But Elizabeth O’Connell suggested that the city plant large shade trees, trimming the lower branches to retain lake views but creating a canopy that would shade the lot and create an inviting landscape.
“If you want to provide any sense of the lake and greenery, you have got to put something up higher,” she said.
But Karen Poull, who with her husband Mark owns Schooner Pub, disagreed, saying it would block too many views. The lake view is what people want to see, she said.
The cul-de-sac on the east end of Main Street would be shortened, creating a sitting area with a feature — perhaps a fountain — in the center.
Architect Mike Ehrlich, a member of the Design Committee, said the group is continuing to look at ways to link the lot and lakefront with the Ozaukee Interurban Trail.
Electrical lines would be buried and the parking meters removed, likely replaced by a new kiosk system.
The plan will be reviewed by the city’s Plan Commission when it meets Thursday, April 18, and later by the Common Council.
If approved, it will then be sent out for engineering work and bids, Main Street Executive Director Sara Grover said.
The plan needs to be approved quickly, Grover said, because We Energies expects to bury the utility lines before the peak summer tourist season.
The rest of the plan would be implemented in fall, she said.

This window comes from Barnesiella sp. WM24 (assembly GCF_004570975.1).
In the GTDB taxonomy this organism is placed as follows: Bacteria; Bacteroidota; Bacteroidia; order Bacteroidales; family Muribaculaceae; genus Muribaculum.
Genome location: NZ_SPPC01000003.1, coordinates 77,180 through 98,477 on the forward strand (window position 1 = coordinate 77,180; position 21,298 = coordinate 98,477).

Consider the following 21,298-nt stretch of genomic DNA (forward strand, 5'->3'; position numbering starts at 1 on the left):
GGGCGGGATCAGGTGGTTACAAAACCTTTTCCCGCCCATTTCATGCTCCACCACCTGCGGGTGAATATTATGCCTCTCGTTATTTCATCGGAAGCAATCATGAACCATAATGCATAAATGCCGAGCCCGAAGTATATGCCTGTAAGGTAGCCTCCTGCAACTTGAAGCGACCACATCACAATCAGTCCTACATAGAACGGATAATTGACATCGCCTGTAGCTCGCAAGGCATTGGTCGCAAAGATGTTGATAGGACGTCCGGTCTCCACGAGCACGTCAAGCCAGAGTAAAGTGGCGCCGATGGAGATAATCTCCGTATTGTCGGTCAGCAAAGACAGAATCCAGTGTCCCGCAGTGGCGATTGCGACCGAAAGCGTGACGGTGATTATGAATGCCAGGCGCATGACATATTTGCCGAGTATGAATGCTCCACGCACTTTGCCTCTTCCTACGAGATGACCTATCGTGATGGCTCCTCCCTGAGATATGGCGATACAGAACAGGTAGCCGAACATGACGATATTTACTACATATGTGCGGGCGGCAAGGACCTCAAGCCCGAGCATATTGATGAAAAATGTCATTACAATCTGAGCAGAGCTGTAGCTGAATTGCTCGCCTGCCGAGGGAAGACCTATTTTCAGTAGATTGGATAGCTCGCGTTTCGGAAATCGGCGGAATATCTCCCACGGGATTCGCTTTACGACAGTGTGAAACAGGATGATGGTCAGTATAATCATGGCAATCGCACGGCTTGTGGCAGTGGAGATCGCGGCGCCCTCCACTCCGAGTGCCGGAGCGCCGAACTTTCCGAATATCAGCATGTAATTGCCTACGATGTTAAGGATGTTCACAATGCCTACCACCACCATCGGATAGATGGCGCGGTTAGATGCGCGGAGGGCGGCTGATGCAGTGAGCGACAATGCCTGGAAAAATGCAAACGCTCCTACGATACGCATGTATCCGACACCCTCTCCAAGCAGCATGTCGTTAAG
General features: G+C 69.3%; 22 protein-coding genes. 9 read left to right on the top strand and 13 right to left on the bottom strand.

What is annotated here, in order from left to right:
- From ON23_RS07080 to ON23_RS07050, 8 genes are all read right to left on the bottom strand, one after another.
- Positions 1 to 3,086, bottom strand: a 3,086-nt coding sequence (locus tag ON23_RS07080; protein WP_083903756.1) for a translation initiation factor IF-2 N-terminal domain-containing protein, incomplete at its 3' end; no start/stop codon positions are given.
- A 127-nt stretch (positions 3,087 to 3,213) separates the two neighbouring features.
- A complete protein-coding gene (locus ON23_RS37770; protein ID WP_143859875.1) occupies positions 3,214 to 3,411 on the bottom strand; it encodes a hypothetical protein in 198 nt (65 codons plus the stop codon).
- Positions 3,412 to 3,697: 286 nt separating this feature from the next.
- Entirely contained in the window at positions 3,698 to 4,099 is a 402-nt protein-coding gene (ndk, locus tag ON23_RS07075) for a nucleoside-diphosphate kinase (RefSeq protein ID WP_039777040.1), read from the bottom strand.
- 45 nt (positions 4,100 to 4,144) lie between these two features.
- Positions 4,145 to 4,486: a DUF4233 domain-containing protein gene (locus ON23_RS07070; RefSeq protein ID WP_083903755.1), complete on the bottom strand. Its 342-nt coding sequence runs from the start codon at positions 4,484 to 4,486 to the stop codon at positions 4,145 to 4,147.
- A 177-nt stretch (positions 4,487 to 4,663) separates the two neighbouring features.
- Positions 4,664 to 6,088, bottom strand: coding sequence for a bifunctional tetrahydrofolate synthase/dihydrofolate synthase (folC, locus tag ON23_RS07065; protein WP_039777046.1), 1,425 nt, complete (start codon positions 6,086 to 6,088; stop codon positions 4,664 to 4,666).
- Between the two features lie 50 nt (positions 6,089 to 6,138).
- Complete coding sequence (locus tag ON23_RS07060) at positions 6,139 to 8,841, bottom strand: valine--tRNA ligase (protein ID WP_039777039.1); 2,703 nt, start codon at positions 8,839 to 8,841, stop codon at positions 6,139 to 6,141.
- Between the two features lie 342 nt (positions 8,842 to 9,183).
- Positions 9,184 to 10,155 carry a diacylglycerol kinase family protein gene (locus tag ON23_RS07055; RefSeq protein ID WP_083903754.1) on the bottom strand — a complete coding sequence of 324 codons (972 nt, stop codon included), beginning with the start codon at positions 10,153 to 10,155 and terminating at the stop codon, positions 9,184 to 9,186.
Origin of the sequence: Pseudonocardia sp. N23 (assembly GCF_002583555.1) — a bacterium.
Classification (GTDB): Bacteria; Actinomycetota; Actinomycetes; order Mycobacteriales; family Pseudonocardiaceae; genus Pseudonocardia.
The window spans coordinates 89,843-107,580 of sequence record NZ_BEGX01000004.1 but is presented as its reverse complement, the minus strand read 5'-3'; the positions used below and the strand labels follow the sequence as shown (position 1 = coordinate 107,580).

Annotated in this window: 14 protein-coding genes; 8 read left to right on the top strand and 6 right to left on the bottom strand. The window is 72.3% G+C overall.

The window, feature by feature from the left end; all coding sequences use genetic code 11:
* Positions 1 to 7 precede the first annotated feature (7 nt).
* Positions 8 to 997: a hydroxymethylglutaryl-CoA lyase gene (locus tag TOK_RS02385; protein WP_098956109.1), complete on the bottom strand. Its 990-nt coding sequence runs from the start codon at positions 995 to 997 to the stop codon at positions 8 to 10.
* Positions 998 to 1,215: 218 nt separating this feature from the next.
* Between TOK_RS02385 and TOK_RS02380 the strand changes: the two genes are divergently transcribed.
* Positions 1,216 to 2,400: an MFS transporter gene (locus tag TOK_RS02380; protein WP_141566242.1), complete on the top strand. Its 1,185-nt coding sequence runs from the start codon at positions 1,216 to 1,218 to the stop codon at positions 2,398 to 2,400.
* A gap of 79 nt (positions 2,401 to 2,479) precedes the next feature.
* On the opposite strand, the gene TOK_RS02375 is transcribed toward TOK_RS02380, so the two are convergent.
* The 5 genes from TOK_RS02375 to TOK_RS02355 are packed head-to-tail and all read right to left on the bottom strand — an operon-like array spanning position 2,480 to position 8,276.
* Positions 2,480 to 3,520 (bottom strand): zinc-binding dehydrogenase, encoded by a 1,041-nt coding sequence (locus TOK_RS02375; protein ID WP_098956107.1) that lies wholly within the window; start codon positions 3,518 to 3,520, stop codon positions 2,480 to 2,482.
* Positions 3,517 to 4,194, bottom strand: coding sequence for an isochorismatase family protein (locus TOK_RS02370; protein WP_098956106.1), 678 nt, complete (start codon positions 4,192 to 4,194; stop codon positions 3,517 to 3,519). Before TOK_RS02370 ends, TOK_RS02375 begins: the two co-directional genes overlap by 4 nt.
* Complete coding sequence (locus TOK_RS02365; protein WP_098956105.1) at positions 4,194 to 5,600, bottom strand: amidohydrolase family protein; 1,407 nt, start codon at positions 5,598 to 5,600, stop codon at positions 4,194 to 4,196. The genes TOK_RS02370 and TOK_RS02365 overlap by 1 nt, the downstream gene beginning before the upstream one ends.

Funding for the project would be handled by the city’s tax incremental financing district.
Grover said the plan has already inspired some other downtown property owners to look at ways to clean up and improve their parking lots — most notably, the lot between Port Washington State Bank and the Port Harbor Center, where a survey is being done to determine ownership and a consideration made to burying the power lines.
Grover also updated the group on parking studies being conducted by the Southeastern Wisconsin Regional Planning Commission and Boston-based Nelson/Nygaard Consulting Associates.
The SEWRPC study is being done for the city, while Main Street and the city’s Business Improvement District commissioned the Nelson/Nygaard study.
Grover said the two agencies will work together to maximize the results of their studies, with work expected to begin by the end of April.
Nelson/Nygaard will hold a project kick-off meeting in late April, then meet with business and property owners to determine their needs, how they accommodate parking now and to hear of any future plans that might affect downtown parking.
The firm will also develop a survey to be filled out by downtown customers and visitors when they visit shops, Grover said. The survey will ask, among other things, whether people are aware of parking options.
At the same time, SEWRPC will collect parking data, such as traffic flow, and the number of cars in downtown lots on a daily basis. The agency will also look at how existing on and off-street parking is used.
Nelson/Nygaard will then analyze its data and that collected by SEWRPC and make recommendations to Main Street and the city. SEWRPC will review these and create an implementation plan, Grover said, noting this should be completed by late fall.
Image Information: A RENDERING SHOWS the changes that are proposed for the parking lot between the north slip marina and the 100 block of Franklin Street in Port Washington. The design is intended to be pedestrian and driver friendly while providing an enhanced view of the lakefront.